Whilst several leaders in the tech industry are now investing in ‘creative spaces’, their approaches differ a great deal between each other. At the Salone de Mobile 2017 fair, more furniture and office designs were presented that expanded on the creation of easier methods for collaboration in a mobile workspace. Despite the variety of different approaches, the one theme that does seem to underline all of their designs is that they adhere to the idea of ‘workplace 3.0’.
Workplace 3.0 involves combining furniture and technology with each other to create reactive environments that can serve a range of purposes. With Workplace 3.0 technology in place, collaboration and adaptable work spaces will be even easier.
The advent of Workplace 3.0 and the future of office working is pressing upon us. Previous concepts and expectations of workspaces are evolving at a new rate, with process and culture changing within companies. Management which have gotten used to a specific way of doing things are having to embrace a new way of thinking to ensure they remain competitive and that their company is not left trailing those who have sought the benefits that technology brings. However, transitioning your office into one that materialises the ideology of workplace 3.0 is not something to be considered lightly.
At dizmo, we are experts at providing next-generation visualisation solutions with those customers who wish adapt and transform the way they interact with their data. We always welcome new ideas and companies embracing the future of the workspace, but here is some advice we would give to anyone considering.
1. Understand that Workplace 3.0 will change culture and process at your business
One of the issues we frequently come across when talking to new clients is a desire to implement new technologies in their office without considering the impact these technologies will have on their workflow. Change for the sake of change is not innovation, and one of the key processes we go through with our clients is to ensure that any new technologies that they are implementing is going to help their company grow and expand.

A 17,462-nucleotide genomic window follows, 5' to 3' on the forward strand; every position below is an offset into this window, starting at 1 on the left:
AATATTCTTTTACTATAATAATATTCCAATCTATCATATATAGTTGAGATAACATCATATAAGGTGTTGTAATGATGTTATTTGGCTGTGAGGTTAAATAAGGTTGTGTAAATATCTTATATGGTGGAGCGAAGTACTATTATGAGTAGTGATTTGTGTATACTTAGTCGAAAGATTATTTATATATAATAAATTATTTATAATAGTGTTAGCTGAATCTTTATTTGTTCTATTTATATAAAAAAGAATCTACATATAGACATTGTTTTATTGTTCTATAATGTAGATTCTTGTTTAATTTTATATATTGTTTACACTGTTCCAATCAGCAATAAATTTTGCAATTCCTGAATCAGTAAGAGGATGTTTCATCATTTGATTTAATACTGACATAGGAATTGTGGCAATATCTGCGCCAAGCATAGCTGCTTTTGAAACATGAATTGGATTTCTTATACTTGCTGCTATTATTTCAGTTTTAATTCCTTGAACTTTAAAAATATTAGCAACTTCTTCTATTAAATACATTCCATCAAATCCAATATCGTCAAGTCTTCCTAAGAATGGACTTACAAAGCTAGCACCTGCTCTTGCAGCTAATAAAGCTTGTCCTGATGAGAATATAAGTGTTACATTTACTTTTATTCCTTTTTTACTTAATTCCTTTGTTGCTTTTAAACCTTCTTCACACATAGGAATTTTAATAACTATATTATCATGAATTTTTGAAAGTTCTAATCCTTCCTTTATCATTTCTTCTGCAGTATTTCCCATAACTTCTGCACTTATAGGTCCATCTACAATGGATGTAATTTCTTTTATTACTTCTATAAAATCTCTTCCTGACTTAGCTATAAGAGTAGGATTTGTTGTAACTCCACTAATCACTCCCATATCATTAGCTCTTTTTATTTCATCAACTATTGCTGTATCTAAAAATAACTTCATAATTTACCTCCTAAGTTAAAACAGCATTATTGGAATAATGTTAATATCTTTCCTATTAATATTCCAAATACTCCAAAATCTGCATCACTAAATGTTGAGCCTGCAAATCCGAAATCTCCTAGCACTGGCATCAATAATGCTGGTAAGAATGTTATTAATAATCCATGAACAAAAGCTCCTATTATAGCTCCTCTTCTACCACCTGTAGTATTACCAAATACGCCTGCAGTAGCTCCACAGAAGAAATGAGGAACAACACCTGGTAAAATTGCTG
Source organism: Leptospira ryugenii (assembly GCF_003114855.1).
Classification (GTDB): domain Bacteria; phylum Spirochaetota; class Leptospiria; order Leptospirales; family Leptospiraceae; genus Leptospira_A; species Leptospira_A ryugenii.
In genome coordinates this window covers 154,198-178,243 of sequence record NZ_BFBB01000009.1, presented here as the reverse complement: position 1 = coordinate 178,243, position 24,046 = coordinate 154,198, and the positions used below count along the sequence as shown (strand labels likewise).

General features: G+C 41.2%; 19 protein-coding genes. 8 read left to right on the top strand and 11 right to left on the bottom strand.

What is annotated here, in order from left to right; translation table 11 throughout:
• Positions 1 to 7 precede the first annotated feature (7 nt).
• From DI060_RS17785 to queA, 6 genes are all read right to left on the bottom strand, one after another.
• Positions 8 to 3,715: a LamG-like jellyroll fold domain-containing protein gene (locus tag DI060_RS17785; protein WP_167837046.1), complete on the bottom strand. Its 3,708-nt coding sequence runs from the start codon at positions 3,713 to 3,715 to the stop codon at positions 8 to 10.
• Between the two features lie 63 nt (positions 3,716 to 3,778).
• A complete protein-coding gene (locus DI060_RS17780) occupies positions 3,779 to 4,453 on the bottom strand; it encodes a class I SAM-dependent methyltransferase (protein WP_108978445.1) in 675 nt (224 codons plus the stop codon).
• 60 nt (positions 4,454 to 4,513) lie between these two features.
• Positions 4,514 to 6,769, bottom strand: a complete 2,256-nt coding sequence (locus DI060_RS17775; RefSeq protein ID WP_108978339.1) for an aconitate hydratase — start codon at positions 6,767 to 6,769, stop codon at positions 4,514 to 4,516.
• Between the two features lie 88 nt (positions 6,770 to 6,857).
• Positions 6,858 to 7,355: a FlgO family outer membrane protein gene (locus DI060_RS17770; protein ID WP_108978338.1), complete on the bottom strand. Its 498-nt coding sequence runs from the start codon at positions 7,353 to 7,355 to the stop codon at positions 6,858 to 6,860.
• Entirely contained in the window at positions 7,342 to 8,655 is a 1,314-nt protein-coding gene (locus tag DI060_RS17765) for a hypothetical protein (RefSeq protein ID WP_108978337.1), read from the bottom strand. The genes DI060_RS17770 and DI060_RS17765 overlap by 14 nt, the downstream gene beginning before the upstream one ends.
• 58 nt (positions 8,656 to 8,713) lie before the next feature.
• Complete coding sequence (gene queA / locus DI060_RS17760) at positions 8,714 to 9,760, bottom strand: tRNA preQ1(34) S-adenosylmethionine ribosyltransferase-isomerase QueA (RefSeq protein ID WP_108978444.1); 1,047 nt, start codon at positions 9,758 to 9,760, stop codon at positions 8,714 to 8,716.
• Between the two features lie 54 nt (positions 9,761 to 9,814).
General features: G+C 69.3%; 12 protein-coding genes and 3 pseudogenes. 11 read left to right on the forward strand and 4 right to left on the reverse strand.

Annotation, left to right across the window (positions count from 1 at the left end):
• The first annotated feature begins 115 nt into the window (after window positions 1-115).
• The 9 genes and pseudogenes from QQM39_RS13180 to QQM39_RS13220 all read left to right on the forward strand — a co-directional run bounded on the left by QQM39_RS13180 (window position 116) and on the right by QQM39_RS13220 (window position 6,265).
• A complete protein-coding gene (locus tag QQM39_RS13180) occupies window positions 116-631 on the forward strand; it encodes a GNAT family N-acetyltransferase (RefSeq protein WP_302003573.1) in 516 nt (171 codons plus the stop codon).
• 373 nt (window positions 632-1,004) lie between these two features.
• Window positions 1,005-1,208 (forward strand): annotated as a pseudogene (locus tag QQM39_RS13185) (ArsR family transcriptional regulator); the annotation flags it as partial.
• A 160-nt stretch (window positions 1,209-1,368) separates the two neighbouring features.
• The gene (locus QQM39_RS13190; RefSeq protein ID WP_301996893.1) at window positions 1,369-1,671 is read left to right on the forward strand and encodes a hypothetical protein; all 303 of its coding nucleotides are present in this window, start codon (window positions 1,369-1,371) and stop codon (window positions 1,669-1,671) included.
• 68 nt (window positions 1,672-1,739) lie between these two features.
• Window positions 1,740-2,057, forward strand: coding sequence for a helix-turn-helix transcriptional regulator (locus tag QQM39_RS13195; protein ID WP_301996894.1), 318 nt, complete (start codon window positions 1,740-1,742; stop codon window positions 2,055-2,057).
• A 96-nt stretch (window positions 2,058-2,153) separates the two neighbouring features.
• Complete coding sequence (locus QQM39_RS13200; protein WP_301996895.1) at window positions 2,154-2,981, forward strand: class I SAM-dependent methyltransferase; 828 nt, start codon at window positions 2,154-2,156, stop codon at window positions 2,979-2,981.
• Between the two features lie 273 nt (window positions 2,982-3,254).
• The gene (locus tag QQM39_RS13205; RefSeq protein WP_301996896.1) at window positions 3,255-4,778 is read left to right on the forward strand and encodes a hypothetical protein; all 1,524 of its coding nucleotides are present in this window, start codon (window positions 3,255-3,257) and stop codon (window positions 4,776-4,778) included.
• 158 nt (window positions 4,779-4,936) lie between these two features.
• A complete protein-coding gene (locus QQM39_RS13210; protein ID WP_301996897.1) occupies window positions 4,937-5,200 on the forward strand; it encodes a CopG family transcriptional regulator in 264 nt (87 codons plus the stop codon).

We’ve experienced this ourselves and have had prospects and clients approach us with the same challenge; not being aware of the impacts of new technologies on day to day workflow. Recognition that a well-implemented technology can change culture and process is important for managers when making this initial decision.
2. Plan what your end goal is
Nobody likes it when a manager enforces a decision from upon high without consulting those around him. Make sure that any impact of a technology is understood by holding forums with your workers. Although the decision should ultimately come from the top down, there needs to be an understanding throughout the company as to why the decision has been reached. Technology should benefit the employees at every level, not just a select few.
3. Good management is key for making the transition
As you have probably noticed so far, most of our tips involve making sure that management is both aware of the impacts of new technology and how new technology can create new ones. Yet there is an important stage between the two states, and that’s the transition between old and new technologies. No adjustment is going to be immediate, so it’s worth setting aside training time, time to research and investigate the potential and limitations of the new system, as well as understanding if there are any new processes that are created from its implementation.